Tuesday, June 10, 2008

The Misogyny of Wage Gaps

Today is the 45th anniversary of the Equal Pay Act, which was passed by the late President Kennedy on June 10, 1963. Since then, we've come a long way, but persistent and blatant wage gaps continue to be an issue. I think that my fellow Impersonators, Lindsay and Amelia, have covered the basics far more eloquently than I am capable of without sounding repetitive.

Regardless, wage gaps are a part of a much larger phenomenon than simple misogyny in the workplace. Female work, even if it is the same work that a male can and does do, is consistently undervalued. If a woman does a man's work, she more likely to be underpaid and less likely to be promoted. If a woman does a woman's job—housekeeping, mothering, teaching—she is more likely to see exponential wage gaps, or no monetary compensation at all.

Take any traditionally female-dominated field and it is easy to see how much more undervalued and underpaid the work is compared to traditionally masculine fields. Even underpaid and overworked masculine careers like police officers and firefighters garner more respect than a maid, a nanny, or an elementary school teacher.

Nowhere is this more apparent than the case of the stay-at-home mother. I have nothing for respect for women, such as my mother, who choose to devote all of their waking hours to their children. Regardless, women in America often have to choose between a career and a family. Women that choose to stay home and raise children, arguably the most important job a person can do, labor unpaid to the tune of $117,000 per year. My parents had an ugly divorce when I was fairly young, and one of my father's complaints was that my mother used him as a "free meal ticket". My mother, under appreciated and overworked, labored day and night to raise me and my brother in the manner in which she felt was appropriate. How many other mothers are demeaned for their work? How many others are under-appreciated? Mothers are the backbone of our society, and yet, much scorn is heaped upon the woman who dares to stay home, raise the children and maintain the household, and occasionally shop or do things for herself.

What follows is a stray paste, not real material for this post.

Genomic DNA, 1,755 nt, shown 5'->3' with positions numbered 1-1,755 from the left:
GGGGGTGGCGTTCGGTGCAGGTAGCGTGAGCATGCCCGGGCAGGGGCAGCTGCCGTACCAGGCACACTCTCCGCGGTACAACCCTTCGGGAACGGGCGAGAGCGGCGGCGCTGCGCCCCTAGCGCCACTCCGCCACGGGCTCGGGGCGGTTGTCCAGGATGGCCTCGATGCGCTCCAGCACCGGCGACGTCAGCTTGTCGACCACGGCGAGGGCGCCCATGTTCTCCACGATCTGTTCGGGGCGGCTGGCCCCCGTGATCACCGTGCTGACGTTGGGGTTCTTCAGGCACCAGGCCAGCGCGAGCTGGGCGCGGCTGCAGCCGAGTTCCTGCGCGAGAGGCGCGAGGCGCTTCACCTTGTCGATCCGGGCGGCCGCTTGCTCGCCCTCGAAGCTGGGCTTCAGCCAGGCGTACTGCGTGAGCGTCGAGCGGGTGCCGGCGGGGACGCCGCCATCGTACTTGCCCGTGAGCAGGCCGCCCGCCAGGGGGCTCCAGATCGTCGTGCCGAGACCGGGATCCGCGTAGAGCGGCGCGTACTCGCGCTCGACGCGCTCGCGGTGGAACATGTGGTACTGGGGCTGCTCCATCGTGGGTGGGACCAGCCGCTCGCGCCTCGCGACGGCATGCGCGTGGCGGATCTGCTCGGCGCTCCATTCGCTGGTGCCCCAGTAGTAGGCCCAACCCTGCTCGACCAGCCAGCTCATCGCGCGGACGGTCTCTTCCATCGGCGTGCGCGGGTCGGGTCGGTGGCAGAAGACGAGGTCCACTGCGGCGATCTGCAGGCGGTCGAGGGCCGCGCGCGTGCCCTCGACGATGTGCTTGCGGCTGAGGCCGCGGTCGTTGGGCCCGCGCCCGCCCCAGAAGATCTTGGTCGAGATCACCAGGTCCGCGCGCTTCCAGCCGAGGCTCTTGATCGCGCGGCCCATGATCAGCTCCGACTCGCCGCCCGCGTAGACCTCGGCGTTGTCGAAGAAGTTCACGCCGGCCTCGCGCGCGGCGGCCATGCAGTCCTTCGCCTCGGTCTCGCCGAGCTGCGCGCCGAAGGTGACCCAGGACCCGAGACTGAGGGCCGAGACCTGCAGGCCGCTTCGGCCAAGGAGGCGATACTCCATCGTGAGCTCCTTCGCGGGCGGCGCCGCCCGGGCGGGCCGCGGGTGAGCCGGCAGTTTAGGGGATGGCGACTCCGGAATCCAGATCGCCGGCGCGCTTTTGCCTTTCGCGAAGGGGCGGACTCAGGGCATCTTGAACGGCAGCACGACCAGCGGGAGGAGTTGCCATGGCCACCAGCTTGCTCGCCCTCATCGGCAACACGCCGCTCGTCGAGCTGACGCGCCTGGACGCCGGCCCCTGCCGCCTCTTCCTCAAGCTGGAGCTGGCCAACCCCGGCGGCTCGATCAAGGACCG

For those that choose to work and have children, or are forced to as single parents or because of financial difficulties, the stereotypical "women's work", such as housekeeping and childcare, still falls disproportionately on our shoulders. This phenomenon was dubbed the "second shift" by Arlie Russell Hochschild in The Second Shift and The Time Bind, where she used peer-reviewed research to show that in two-career couples, men and women usually work equal hours but women still do a disproportional amount of housework.

Imagine the amount of work woman do to uphold this society that goes unappreciated, unpaid, or underpaid. A single mother chasing after her ex-husband for child support is regarded as greedy and should stay out of his wallet (another gem parroted by my father, even today). A single father that works and raises his children by himself is a saint, a real trooper. The double-standard is pervasive, especially when it couples with racism to form the myth of the welfare-queen: poor southern black women who have children for their own selfish gain.

I know that no amount of legislation such as the Fair Pay Act will ever amount to true fair pay unless the persistent devaluing of "women's work" utterly ceases. Our struggle to get paid the same amount for the same work is part of a larger struggle for women everywhere to do what needs doing—whether that is behind a desk, at the stove or both—and be able to support ourselves and our families.